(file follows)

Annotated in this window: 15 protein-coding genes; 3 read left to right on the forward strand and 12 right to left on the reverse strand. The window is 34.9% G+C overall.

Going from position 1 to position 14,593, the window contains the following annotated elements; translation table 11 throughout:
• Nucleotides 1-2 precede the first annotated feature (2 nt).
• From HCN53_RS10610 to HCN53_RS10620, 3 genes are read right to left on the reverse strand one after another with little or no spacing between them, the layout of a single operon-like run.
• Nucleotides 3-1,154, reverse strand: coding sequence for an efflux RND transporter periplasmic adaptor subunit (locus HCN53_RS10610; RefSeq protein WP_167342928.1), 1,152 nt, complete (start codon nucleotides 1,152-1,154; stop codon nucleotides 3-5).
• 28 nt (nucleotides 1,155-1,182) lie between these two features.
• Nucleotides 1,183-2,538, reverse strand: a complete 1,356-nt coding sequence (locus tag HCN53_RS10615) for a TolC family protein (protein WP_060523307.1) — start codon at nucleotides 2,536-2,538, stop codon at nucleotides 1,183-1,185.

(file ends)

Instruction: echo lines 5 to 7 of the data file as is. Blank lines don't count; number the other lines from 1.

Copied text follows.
• Nucleotides 3-1,154, reverse strand: coding sequence for an efflux RND transporter periplasmic adaptor subunit (locus HCN53_RS10610; RefSeq protein WP_167342928.1), 1,152 nt, complete (start codon nucleotides 1,152-1,154; stop codon nucleotides 3-5).
• 28 nt (nucleotides 1,155-1,182) lie between these two features.
• Nucleotides 1,183-2,538, reverse strand: a complete 1,356-nt coding sequence (locus tag HCN53_RS10615) for a TolC family protein (protein WP_060523307.1) — start codon at nucleotides 2,536-2,538, stop codon at nucleotides 1,183-1,185.